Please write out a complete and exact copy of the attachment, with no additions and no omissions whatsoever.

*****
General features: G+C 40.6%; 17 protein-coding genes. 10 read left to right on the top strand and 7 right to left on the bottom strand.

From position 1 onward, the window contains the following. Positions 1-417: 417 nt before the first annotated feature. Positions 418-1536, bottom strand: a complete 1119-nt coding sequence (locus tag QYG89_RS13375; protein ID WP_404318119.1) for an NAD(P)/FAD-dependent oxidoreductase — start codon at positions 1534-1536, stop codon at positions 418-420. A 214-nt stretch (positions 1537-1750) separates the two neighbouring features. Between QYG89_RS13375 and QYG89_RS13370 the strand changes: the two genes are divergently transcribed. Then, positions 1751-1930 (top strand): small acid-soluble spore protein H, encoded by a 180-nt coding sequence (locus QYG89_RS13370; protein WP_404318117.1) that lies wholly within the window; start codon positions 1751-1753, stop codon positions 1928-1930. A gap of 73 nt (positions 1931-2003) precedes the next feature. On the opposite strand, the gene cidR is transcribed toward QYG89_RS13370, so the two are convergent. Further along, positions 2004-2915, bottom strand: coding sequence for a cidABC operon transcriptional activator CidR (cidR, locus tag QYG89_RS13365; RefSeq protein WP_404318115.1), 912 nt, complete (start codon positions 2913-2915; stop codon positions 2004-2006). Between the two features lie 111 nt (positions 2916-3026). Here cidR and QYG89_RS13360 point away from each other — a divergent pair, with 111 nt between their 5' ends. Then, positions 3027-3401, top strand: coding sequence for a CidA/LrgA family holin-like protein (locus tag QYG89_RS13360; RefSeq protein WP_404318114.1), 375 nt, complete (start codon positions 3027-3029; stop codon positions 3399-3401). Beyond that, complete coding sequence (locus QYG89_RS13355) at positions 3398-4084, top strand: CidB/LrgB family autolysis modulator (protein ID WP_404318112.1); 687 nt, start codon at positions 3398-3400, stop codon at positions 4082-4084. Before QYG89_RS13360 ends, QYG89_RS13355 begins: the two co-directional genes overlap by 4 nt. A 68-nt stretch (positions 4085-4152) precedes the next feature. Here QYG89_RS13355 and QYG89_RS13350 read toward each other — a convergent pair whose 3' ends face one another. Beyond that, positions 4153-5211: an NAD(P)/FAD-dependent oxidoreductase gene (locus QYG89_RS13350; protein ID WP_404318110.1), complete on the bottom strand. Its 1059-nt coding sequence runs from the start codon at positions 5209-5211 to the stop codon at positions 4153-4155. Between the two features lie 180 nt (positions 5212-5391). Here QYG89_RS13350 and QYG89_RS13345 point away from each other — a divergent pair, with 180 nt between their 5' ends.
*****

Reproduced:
General features: G+C 40.6%; 17 protein-coding genes. 10 read left to right on the top strand and 7 right to left on the bottom strand.

From position 1 onward, the window contains the following. Positions 1-417: 417 nt before the first annotated feature. Positions 418-1536, bottom strand: a complete 1119-nt coding sequence (locus tag QYG89_RS13375; protein ID WP_404318119.1) for an NAD(P)/FAD-dependent oxidoreductase — start codon at positions 1534-1536, stop codon at positions 418-420. A 214-nt stretch (positions 1537-1750) separates the two neighbouring features. Between QYG89_RS13375 and QYG89_RS13370 the strand changes: the two genes are divergently transcribed. Then, positions 1751-1930 (top strand): small acid-soluble spore protein H, encoded by a 180-nt coding sequence (locus QYG89_RS13370; protein WP_404318117.1) that lies wholly within the window; start codon positions 1751-1753, stop codon positions 1928-1930. A gap of 73 nt (positions 1931-2003) precedes the next feature. On the opposite strand, the gene cidR is transcribed toward QYG89_RS13370, so the two are convergent. Further along, positions 2004-2915, bottom strand: coding sequence for a cidABC operon transcriptional activator CidR (cidR, locus tag QYG89_RS13365; RefSeq protein WP_404318115.1), 912 nt, complete (start codon positions 2913-2915; stop codon positions 2004-2006). Between the two features lie 111 nt (positions 2916-3026). Here cidR and QYG89_RS13360 point away from each other — a divergent pair, with 111 nt between their 5' ends. Then, positions 3027-3401, top strand: coding sequence for a CidA/LrgA family holin-like protein (locus tag QYG89_RS13360; RefSeq protein WP_404318114.1), 375 nt, complete (start codon positions 3027-3029; stop codon positions 3399-3401). Beyond that, complete coding sequence (locus QYG89_RS13355) at positions 3398-4084, top strand: CidB/LrgB family autolysis modulator (protein ID WP_404318112.1); 687 nt, start codon at positions 3398-3400, stop codon at positions 4082-4084. Before QYG89_RS13360 ends, QYG89_RS13355 begins: the two co-directional genes overlap by 4 nt. A 68-nt stretch (positions 4085-4152) precedes the next feature. Here QYG89_RS13355 and QYG89_RS13350 read toward each other — a convergent pair whose 3' ends face one another. Beyond that, positions 4153-5211: an NAD(P)/FAD-dependent oxidoreductase gene (locus QYG89_RS13350; protein ID WP_404318110.1), complete on the bottom strand. Its 1059-nt coding sequence runs from the start codon at positions 5209-5211 to the stop codon at positions 4153-4155. Between the two features lie 180 nt (positions 5212-5391). Here QYG89_RS13350 and QYG89_RS13345 point away from each other — a divergent pair, with 180 nt between their 5' ends.